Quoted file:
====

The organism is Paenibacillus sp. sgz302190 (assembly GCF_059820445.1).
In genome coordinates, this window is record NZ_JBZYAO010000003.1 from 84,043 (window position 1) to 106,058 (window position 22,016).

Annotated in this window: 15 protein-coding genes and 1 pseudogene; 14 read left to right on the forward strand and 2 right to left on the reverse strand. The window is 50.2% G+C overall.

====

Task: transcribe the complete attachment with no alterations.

The organism is Paenibacillus sp. sgz302190 (assembly GCF_059820445.1).
In genome coordinates, this window is record NZ_JBZYAO010000003.1 from 84,043 (window position 1) to 106,058 (window position 22,016).

Annotated in this window: 15 protein-coding genes and 1 pseudogene; 14 read left to right on the forward strand and 2 right to left on the reverse strand. The window is 50.2% G+C overall.